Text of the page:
I am a little dismayed that persons calling themselves ''private college advisors'' post on this list, recommending that parents make use of a private college advisor and then recommending themselves. Is this advice or advertising?
I talked to a few of these ''private college advisors'' on the phone this fall, thinking of engaging one of them, and heard nothing but a very rapid stereotyping of my child based on the most basic information, and including a few names of schools based on these stereotypes. We are proceeding without the benefit of this ''private'' and very expensive advice. The hype around college admissions is tremendous, and my sense is you are only making it worse for your kids by supporting the idea that this is a profession anyone actually needs. a Berkeley Mom
To the parent who said no one needs a college counselor, well I don't really know in what state of denial he or she is.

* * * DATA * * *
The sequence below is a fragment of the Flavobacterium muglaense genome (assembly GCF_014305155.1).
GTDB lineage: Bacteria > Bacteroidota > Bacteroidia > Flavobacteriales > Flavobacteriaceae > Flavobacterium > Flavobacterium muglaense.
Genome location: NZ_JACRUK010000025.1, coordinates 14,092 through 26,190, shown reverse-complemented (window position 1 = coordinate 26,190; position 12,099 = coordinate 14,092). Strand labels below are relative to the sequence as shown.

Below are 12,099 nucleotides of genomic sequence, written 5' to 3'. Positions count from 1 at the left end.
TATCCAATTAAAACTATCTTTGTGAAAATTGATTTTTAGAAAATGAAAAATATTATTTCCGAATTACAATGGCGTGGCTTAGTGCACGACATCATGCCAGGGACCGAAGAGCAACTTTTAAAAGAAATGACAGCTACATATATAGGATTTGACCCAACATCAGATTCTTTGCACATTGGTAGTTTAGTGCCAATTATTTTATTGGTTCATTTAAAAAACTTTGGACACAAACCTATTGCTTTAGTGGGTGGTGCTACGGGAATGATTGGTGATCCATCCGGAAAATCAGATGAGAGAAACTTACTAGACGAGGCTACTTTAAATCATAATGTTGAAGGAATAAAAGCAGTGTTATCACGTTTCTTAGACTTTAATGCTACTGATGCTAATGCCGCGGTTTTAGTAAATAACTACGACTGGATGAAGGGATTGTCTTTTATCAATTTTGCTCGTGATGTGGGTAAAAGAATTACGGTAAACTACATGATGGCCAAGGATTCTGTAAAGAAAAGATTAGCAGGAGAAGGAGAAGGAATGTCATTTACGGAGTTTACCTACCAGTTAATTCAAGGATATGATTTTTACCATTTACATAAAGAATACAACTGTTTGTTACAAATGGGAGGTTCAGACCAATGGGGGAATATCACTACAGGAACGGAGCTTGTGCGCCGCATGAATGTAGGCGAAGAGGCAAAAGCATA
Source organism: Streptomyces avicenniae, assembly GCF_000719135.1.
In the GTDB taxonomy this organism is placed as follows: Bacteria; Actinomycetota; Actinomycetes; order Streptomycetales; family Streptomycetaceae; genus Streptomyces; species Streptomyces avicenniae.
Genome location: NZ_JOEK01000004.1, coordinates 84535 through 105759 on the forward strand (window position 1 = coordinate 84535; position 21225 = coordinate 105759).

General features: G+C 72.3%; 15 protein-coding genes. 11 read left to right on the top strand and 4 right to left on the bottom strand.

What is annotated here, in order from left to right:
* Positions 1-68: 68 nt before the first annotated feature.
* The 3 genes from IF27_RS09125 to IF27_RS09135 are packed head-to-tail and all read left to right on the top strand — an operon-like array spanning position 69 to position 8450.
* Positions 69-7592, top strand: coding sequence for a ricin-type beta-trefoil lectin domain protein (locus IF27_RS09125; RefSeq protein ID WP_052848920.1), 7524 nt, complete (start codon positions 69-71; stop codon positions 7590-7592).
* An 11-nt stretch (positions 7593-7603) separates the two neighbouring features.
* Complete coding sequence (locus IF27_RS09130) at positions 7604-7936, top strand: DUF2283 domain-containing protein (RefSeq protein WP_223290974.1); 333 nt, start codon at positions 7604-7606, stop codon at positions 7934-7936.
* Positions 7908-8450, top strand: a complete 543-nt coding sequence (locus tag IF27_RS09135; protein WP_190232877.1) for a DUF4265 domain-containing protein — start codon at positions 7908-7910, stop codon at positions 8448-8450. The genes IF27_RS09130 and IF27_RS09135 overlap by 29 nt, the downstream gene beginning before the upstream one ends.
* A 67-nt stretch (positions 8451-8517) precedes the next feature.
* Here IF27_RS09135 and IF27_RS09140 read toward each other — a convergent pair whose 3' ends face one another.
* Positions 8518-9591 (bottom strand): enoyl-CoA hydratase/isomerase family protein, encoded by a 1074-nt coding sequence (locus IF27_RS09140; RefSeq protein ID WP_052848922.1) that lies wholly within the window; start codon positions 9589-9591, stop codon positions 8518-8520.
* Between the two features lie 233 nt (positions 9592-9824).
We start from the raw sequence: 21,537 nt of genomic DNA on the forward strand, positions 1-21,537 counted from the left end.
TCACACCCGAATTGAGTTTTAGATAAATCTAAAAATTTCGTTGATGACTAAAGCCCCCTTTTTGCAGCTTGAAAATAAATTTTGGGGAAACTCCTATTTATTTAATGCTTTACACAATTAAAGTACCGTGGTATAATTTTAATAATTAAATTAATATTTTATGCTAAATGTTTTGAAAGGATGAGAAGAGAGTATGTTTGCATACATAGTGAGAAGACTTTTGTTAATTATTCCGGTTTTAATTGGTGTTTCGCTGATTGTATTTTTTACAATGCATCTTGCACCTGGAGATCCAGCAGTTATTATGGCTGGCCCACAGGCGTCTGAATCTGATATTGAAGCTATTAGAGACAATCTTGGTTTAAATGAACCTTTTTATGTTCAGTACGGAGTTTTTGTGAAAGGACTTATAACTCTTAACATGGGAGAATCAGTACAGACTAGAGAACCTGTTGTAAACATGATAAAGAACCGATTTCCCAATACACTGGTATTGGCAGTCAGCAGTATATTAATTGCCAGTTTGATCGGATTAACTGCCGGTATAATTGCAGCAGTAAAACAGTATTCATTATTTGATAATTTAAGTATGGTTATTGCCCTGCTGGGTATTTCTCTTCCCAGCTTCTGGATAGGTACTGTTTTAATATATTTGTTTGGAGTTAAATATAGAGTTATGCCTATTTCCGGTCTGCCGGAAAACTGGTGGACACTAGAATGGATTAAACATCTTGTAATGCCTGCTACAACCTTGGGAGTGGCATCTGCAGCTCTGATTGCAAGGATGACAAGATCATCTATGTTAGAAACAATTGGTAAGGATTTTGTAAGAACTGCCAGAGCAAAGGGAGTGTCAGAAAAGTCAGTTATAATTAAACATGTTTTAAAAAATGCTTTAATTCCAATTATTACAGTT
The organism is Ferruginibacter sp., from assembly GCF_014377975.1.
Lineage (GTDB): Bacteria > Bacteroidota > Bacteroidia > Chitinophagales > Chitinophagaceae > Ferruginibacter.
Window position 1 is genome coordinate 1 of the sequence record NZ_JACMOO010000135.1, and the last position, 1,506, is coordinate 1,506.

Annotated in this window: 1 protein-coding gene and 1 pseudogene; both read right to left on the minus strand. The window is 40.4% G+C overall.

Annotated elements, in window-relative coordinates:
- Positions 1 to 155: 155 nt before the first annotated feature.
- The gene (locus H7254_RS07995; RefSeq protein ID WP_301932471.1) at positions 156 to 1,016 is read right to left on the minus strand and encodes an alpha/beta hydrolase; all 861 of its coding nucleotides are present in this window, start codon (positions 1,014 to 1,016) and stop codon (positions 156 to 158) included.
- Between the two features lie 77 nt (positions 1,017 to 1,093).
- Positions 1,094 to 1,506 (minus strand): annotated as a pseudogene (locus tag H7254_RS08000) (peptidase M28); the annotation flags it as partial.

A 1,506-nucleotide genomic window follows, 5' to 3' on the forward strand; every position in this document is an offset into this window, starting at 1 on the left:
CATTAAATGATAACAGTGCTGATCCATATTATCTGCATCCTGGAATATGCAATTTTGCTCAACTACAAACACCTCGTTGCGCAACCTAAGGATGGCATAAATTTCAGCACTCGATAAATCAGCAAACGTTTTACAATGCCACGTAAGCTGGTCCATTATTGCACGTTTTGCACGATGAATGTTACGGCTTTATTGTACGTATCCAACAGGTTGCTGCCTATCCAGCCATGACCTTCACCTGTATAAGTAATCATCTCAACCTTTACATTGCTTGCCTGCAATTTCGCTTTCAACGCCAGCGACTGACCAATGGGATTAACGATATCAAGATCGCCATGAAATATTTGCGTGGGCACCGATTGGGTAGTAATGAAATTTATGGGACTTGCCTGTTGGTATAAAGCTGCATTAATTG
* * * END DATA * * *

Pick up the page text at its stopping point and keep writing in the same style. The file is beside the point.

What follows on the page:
Even in the best of times, pre-proposition 13 etc, when I went to school, a little more help in selecting the non- brand name colleges would have been really useful.
+ First, today with (public school) counselors having to help 150 to 400 kids per year, personalized help is out of the question.
+ Second, frankly with more kids applying to more schools, even with kids with great scores can have trouble getting into the select schools. (I know, I'm an alumni interview for a highly selective university. And one kid I thought was a slam dunk, captain varsity sports team, 730's SAT's, COSMOS, good essay was waitlisted. I was shocked.)